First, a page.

In Morocco, how many men have ended up behind bars for refusing to marry their alleged victim? How many young girls have lied to those around them, preferring to pass themselves off as victims of rape and condemn their lover to prison?
In Morocco too, the trial between Johnny Depp and his ex-wife Amber Heard was very well attended. Never seen. Since the OJ Simpson case, it is indeed the first time that the whole world is passionate about a trial of this kind. Defamation, scabrous details, violence, passion, hatred, alcohol and drugs… For six weeks, the lawyers of the two actors raised a section on the former marital life, all in all tortured, of their respective clients to achieve a virtual victory. undisputed by Johnny Depp.
Worldwide, the team Johnny cried victory, celebrating the triumph of truth over lies, justice over betrayal, and in this case husband over wife. With the crushing defeat of Amber Heard, it is the whole #metoo movement of which she claimed to be a standard-bearer which takes a big hit and with it, the real victims of domestic violence.
By deliberately lying about pseudo-violence suffered, the American actress thus breaks the cliché of the female victim and reveals, despite herself, a facet that we would have been careful not to see: women can also be violent. It’s a subject that we don’t talk about often enough but which nevertheless deserves to be shed light on it and Johnny Depp by accepting and assuming to wear the suit of the beaten and abused man opens the way to others.
The numbers being what they are, women are of course the main victims of physical violence, but let’s not forget that the reverse also exists, and Morocco is no exception. Thus in our country where it is good to prove masculinity and virility foolproof, they are 42% to have suffered at least one act of violence according to figures put forward by the High Commission for Planning (HCP) in 2021.
To come to the aid of these men who suffer from being beaten up by their wives, victims of humiliation, acts of witchcraft, economic and sexual blackmail, the Association for the Defense of Husbands Victims of Domestic Violence tries to hear their voice. A voice that is however walled in silence most of the time for fear of ridicule and the taboos that condition their masculinity.
But if Law No. 1°3-13 on the fight against violence against women also allows, despite what its name suggests, men to defend themselves and exercise their rights as victims within the framework domestic violence, other laws are real scourges for men who are victims of manipulative women.
For example, until 2014, the year marked by the suicide of Amina Filali who was forcibly married to her rapist, article 475 of the penal code offered the victim a choice that was at least atrocious. The rapist could thus be absolved of his crime if he married his victim. But since then, this law has been amended, offering only one possibility: prison for the rapist.
This is where the notion of consent comes in, which for us in Morocco is a secondary notion, and for good reason, how can we speak of consent when sex outside marriage is prohibited. This issue of placing the woman in the role of the victim and the man in that of the rapist is a real headache when you are parents of a boy.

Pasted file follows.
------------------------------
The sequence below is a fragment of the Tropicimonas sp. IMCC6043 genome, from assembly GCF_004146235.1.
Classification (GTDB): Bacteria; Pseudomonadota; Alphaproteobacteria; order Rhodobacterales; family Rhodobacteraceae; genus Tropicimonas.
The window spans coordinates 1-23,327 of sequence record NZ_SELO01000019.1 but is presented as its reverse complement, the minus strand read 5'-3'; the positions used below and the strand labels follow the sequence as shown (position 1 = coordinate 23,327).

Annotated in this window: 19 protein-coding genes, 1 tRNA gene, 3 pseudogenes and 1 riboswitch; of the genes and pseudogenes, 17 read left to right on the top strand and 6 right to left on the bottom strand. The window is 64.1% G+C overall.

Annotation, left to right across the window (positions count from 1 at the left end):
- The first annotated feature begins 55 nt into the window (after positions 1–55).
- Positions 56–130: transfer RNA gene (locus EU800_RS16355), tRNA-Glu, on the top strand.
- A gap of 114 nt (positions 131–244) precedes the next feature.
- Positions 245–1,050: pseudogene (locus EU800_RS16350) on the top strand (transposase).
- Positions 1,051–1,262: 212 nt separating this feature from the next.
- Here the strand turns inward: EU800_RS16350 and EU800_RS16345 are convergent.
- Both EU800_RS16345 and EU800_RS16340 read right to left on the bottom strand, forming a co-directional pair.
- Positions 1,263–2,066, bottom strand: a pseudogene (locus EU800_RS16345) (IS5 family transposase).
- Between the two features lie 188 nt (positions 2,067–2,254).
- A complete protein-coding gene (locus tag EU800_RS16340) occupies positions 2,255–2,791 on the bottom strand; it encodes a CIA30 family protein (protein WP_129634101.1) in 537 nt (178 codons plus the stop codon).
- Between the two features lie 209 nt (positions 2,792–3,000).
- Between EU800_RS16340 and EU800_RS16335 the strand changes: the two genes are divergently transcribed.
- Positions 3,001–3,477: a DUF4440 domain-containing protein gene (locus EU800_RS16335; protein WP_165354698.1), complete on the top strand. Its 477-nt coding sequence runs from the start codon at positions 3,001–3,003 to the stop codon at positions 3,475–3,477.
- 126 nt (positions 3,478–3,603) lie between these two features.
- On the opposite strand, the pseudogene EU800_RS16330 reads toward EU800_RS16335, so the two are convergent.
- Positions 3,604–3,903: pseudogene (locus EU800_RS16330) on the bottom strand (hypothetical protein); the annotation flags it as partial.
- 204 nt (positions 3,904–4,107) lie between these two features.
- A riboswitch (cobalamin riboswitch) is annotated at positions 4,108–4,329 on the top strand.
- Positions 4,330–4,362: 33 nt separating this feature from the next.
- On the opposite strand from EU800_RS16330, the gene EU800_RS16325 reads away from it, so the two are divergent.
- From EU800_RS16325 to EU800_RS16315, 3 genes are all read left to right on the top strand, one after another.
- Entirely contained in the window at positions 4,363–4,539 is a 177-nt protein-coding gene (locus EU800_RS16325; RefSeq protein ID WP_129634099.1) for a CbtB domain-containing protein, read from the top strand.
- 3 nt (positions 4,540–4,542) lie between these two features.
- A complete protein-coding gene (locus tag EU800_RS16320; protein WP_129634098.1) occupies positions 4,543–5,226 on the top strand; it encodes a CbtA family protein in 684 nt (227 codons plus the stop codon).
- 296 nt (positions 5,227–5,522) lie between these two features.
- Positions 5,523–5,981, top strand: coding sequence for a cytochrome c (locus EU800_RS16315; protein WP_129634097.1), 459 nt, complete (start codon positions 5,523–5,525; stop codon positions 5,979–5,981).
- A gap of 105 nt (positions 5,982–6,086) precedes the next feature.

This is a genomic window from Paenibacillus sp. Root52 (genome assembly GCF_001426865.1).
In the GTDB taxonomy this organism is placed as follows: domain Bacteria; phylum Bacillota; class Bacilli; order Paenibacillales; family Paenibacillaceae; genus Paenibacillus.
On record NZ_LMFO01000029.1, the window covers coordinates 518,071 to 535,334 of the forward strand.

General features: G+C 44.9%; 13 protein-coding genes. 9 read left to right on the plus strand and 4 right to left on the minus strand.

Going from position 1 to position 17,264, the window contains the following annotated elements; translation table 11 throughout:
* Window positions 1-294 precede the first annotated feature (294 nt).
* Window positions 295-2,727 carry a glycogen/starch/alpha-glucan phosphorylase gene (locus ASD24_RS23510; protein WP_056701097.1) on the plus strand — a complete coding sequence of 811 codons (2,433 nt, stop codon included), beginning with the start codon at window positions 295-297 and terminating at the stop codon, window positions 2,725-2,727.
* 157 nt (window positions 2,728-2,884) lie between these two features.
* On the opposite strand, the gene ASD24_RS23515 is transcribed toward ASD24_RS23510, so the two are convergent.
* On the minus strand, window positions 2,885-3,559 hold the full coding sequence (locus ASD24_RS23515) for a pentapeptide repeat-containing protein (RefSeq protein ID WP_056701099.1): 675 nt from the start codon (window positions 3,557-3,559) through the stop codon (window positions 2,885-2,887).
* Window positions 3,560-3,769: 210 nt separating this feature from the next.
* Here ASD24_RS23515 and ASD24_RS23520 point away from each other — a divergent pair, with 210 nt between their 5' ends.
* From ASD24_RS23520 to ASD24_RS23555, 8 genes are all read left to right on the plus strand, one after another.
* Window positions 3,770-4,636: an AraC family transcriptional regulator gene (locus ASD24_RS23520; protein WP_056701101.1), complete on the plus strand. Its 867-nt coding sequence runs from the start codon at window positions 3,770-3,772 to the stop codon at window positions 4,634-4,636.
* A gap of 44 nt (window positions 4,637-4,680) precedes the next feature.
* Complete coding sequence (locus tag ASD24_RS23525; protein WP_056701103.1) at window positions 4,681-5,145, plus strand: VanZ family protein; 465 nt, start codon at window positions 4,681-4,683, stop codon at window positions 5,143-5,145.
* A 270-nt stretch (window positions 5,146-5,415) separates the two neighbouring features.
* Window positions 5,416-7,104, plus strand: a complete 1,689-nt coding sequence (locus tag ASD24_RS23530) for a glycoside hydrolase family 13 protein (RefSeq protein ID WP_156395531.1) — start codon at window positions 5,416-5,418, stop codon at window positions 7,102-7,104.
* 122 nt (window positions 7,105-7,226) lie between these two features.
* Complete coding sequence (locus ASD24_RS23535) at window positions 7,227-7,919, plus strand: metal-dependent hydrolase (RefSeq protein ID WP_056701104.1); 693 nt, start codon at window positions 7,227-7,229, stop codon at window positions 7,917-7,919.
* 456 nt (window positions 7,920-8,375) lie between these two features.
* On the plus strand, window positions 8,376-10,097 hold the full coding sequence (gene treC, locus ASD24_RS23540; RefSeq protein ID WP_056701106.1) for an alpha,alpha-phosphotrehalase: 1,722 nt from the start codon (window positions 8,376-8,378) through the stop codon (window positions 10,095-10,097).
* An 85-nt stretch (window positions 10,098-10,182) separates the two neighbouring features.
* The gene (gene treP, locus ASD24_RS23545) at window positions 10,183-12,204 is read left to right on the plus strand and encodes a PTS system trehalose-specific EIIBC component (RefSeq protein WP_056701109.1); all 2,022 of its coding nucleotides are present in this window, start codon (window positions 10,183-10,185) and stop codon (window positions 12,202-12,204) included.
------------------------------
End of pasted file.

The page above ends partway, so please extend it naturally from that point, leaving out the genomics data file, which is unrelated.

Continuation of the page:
And for good reason, article 490 which sends to prison those who practice sex outside marriage makes countless victims on the side of women but also on the side of men although we talk about it less. Because as long as a couple practicing consensual sexual relations (although outlawed) is caught in the act, the woman can then cry rape and claim a forced relationship to escape prison.
How many men have ended up behind bars for refusing to marry their alleged victim? How many young girls have lied to those around them, preferring to pass themselves off as victims of rape and condemn their lover to prison? Imagine the cruelty of this dilemma. Eye for eye, tooth for tooth.
We know very well that youth has to happen, but in this society in which we live, steeped in complexities and hypocrisy, what is forbidden to girls, we allow boys. We refuse the idea that a girl can have sexual relations before her marriage, but we worry about the fact that her son does not have any. And as long as we are not a family model where sex is a taboo subject that we do not talk about for religious and cultural questions, we are obliged to warn our boys.
So how do you broach the subject of sexuality with your son when he’s flirting with the age of puberty and the desires that go with it? How to help him to do his sentimental and sexual education in a fulfilling way when we know what the prohibitions of the law imply? How to teach him this sacrosanct concept of consent, oh so important, to make him realize that when a woman says “no” it’s “no” and not a disguised “yes”, when the subject of sexuality is completely biased in Morocco?
Barely appeared their first hairs on the chin and their first emotions, they switch from childhood to a world where their sexuality can take them directly to the prison box and be taxed in addition to rapists. So what to do, what to tell them, how to prevent them without making them panic?
It is high time that these liberticidal laws which condition the private and intimate life of individuals are no longer subject to a religious reading. This, under the guise of making virtue reign and proliferating good morals, only brings in its wake a number of violence and inequalities that no longer have any place, both on the side of women and men. . Talking about it, trying to change things is not a perversion of the spirit nor an attempt to westernize our Muslim mores but a necessary debate to lay the foundations of a healthy society, without unavowable secrets, lies and falsehoods. semblants.
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Johnny Depp and Moroccan victims of violence
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